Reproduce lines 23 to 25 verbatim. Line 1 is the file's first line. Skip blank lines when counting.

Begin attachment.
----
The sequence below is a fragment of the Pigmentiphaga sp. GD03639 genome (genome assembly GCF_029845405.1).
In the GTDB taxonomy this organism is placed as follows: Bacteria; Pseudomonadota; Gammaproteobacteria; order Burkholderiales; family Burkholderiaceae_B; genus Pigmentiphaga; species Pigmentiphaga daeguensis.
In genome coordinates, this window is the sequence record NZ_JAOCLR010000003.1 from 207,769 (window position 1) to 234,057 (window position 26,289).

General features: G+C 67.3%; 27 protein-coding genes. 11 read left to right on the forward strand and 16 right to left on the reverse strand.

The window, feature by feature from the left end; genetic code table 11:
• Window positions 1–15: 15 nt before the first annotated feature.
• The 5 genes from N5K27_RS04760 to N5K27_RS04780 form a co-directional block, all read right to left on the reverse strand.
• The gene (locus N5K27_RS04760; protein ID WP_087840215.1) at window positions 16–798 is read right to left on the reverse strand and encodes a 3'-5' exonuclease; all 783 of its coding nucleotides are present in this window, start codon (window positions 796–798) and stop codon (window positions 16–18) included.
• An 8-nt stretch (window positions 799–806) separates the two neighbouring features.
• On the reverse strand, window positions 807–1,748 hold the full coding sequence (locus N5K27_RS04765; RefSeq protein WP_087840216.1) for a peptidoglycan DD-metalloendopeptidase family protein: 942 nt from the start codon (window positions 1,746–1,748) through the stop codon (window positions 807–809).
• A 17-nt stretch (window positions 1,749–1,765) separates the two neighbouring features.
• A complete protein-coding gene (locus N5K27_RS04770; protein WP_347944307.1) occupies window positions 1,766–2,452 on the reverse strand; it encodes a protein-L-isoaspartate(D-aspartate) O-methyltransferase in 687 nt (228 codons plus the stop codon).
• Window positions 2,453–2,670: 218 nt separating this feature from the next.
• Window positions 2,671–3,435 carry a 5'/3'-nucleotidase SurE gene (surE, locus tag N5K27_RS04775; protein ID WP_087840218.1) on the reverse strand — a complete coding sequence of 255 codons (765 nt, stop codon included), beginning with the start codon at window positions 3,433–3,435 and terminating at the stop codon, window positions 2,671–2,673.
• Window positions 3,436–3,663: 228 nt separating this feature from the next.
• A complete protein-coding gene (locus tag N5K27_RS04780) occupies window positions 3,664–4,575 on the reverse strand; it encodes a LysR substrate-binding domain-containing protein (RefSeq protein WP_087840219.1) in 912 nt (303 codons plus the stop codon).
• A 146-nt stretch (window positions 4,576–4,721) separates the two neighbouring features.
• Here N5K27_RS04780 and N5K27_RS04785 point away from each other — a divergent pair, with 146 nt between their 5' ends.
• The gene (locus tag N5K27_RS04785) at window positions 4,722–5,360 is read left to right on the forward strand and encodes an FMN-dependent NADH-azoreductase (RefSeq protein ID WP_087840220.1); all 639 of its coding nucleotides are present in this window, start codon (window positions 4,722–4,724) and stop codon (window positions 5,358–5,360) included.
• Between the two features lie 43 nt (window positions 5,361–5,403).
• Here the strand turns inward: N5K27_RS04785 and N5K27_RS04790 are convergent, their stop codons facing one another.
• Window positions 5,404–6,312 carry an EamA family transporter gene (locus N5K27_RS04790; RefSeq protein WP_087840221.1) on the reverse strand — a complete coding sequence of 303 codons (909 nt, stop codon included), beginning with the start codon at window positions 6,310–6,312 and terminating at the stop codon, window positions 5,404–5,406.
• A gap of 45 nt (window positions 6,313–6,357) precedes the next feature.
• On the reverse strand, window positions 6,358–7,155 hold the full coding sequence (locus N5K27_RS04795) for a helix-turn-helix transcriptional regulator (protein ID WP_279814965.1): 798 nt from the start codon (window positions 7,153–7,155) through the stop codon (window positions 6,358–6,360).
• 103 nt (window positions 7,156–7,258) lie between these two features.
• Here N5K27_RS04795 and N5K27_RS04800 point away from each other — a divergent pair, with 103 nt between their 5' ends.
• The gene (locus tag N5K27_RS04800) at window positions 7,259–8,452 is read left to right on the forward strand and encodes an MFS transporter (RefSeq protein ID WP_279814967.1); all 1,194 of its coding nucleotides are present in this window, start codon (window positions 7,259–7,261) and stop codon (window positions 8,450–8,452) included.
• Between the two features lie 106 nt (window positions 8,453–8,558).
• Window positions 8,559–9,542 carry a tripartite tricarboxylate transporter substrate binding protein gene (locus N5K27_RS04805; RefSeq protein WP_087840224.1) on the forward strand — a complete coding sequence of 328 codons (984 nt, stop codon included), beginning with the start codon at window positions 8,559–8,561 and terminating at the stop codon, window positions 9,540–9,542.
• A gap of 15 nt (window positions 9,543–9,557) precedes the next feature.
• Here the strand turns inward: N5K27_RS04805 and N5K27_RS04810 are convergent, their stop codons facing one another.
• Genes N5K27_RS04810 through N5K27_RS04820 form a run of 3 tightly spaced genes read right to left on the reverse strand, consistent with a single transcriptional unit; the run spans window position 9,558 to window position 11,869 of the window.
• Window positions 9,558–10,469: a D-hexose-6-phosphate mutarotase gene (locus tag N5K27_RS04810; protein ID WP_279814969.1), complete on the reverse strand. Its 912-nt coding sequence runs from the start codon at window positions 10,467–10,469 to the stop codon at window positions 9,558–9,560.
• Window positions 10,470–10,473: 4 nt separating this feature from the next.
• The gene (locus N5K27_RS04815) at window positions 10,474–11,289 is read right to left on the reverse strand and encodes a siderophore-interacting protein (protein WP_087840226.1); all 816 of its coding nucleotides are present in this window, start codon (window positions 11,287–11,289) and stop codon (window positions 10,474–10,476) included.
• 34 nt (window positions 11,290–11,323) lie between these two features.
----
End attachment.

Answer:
• A gap of 45 nt (window positions 6,313–6,357) precedes the next feature.
• On the reverse strand, window positions 6,358–7,155 hold the full coding sequence (locus N5K27_RS04795) for a helix-turn-helix transcriptional regulator (protein ID WP_279814965.1): 798 nt from the start codon (window positions 7,153–7,155) through the stop codon (window positions 6,358–6,360).
• 103 nt (window positions 7,156–7,258) lie between these two features.